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Hi im currently a first time summer school teacher for a remedial math course, i find that a lot of my students lack the motivation to try in class or in anything at all. how do i help them

I've tried appealing to their own personal interests, and some of them can't seem to come up with any, i've offered them incentives like internship opportunities and given them talks about their future beyond high school, but everything i've tried has only had fleeting effects. can you please help me #college #teaching #teacher #education #coaching #career-advice #guidance-counselor

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Paul A’s Answer

Hi Danial! Play Monopoly and use it as a learning too. Acquire the Cash Flow Game, a game created by Robert Kiyosak. It is a paradigm changing game that is about getting out of the rat race and acquiring an acquaintance with how money works. Have them read Rich Dad Poor Dad. Maybe have prizes for those voted most improved, most fun, most likely to succeed, etc by there classmates each month. Mexican Train Wreck is great waker upper. Playing poker with chips would also get them involved and having fun with Friday used as a day for integrating things they've learned the other four days of the week. Give each of them $10,000.00 or a million in play money and let them go wild on spending it. Have them search catalogs for items that appeal to them to buy. Sporty cars, musical instruments, watches. Tune into stimulating videos on you tube by Robert Kiyosaki Kyle Cease or Mike Dooley to see which ones appeal to you. Have them do the same thing as home work and have them share what they watched and why they picked it. You have a great opportunity to add hope to some pretty discouraged minds. I was one of those kids at 14,15,16 and 17 both in Math and English. Google me and go to my Linkedin profile and you can see what a difference one person made in my life experience beginning at age 17. The best! If I can be of any further help please contact me. :-) Paul

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NANCY W’s Answer

Hi Daniel - first, let me commend you for caring enough not to give up on your students! I know how difficult this can be, having worked in an alternative high school for over-aged, under-credited students. And because this is summer school, you're limited by the amount of time you have to push them. Let me make a few suggestions: first, encourage students individually. Many times, students do not want to stand out as needing - or accepting - help, or being seen as a person who wants to do more. I know this may seem counterintuitive, but it's an unfortunate reality. As Assistant Site Director, I had a LOT of individual conferences with my students. Second, and this may be difficult, appeal to their humanity or their personal obligations. What I mean here is, I often talked to students from the perspective of who motivated them to want to be better - whether they had children or a sibling looking up to them (I called it "going for the emotional jugular,") I would as them what message they were giving to that person who they thought the most of, for who they really did want to succeed. And, again, this has to be done on an individual basis, not even in a small group so as not to shame them publicly. Next, let them know that you believe in them and their ability to actually do/be better. Often times, students who seem to lack motivation have had little or no encouragement or someone who has actually said to them, "yes, it's hard, but I believe you can do it." It seems so simple but yet, for some students, it can be a real catalyst to change how they see themselves. And site example from your own life, about things that were hard that you didn't really want to do, but you kept at it until you made it. That personal touch let's them know that you are really WITH them, not just teaching them.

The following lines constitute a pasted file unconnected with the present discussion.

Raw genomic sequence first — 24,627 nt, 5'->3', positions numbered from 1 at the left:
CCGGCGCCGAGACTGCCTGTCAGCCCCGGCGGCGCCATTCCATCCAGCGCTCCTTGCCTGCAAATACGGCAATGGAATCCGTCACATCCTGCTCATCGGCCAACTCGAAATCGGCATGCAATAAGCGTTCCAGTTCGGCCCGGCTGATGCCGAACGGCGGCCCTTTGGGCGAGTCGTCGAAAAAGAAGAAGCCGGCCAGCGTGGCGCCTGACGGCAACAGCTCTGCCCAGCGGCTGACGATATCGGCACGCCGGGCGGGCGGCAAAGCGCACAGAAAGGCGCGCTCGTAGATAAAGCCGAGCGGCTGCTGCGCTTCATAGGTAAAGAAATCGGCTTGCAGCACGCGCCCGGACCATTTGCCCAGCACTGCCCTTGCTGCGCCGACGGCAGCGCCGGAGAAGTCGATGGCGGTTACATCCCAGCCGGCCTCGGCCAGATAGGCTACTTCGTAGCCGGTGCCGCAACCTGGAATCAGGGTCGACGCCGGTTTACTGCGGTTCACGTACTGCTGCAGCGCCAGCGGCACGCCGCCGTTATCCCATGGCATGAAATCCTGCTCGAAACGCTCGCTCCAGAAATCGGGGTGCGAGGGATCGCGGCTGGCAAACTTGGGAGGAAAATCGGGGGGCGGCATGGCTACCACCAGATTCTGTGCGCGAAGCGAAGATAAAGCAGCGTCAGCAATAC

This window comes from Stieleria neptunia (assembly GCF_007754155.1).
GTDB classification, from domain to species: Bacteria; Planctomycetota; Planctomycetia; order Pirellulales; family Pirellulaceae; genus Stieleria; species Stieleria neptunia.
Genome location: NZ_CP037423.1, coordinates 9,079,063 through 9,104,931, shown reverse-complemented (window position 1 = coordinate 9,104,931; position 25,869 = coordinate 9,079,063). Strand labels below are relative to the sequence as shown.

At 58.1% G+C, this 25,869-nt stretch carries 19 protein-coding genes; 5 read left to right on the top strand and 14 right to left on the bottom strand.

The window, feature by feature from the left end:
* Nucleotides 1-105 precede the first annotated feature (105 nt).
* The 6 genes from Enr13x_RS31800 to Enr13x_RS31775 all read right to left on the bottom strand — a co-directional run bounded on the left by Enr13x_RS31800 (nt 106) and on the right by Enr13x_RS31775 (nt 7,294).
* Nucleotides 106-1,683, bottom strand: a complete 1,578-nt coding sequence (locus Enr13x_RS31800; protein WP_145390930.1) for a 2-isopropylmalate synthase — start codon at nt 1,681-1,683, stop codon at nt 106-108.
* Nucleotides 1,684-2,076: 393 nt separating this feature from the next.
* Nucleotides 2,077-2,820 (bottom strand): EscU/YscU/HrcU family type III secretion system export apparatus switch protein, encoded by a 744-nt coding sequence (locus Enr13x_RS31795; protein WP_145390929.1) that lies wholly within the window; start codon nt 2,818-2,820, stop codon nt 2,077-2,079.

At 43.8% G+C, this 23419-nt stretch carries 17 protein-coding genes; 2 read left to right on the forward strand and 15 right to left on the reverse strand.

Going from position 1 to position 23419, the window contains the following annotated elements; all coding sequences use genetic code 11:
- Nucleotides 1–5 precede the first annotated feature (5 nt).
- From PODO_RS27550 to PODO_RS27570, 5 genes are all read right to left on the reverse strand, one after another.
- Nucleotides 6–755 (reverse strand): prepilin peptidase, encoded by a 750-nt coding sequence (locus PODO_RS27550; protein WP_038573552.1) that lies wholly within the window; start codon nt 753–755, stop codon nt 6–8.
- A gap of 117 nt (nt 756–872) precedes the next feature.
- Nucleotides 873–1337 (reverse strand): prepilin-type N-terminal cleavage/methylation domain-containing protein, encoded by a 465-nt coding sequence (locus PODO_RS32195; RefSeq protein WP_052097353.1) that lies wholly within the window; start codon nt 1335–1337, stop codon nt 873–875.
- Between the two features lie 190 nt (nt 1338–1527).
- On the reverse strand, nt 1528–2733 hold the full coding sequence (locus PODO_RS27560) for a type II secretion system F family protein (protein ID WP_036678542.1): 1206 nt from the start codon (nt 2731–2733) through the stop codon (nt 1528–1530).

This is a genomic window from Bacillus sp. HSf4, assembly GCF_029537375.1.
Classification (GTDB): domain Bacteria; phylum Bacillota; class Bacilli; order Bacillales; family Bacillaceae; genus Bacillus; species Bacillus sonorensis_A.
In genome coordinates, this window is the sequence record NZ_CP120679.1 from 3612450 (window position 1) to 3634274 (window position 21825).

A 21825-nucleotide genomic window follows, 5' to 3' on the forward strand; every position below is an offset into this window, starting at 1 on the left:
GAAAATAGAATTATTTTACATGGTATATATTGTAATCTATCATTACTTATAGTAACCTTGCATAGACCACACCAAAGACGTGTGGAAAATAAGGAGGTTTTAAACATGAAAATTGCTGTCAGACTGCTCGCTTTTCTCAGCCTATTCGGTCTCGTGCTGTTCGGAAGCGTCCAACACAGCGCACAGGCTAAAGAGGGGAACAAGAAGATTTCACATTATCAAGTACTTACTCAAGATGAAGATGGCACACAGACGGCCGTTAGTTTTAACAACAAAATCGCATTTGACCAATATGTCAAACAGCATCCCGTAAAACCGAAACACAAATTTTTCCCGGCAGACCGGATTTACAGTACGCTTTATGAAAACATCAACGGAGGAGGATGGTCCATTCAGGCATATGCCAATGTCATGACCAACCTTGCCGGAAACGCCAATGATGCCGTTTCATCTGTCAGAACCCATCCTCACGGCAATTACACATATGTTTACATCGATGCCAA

I hope this helps you. And again, stay with it!

Nancy Campbell

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Esther’s Answer

As a student, I took a lot of math classes and wondered "am I ever going to use this information?" Later in college when I took a statistics class, I remember thinking, "this is how you apply math in the real world!" And I wished my teachers had taken the time to explain how math would help later in life.

My suggestion would be to show your class scenarios or real life situations that requires them to use their math skills. For example, one high school class assignment I had to complete was creating a budget for life after high school. We had to research costs for renting an apartment, buying food, paying for our car etc. It was a fun assignment that required us to use our math skills too.

Good luck and thank you so much for working hard to help your students! Your desire to make an impact on their lives is wonderful!

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Stephanie’s Answer

Hello Daniel,

Excellent advice so far .... here's my input .....

I have taught remedial math to older teens and adults - it can be challenging! What I have found is that they don't have a good grasp of basic math ..... Ask "What is 3 x 8?" or "What is 9 + 7?" It can be embarrassing to not know the answer. So, please review the facts with drills and then ....

Make a game with these basic math skills - addition, subtraction, multiplication, and division. Bingo? When a student feels more confident in their basic skills, they can then try percents, decimals, fractions, and more. But you have to start at the basics. Here are some websites I use:

For Drill that is confidential: http://www.aaamath.com/
Game show templates to make fun games for math: http://powerpointgames.wikispaces.com/PowerPoint+Game+Templates

Good luck and stick with it. You are a blessing to your students!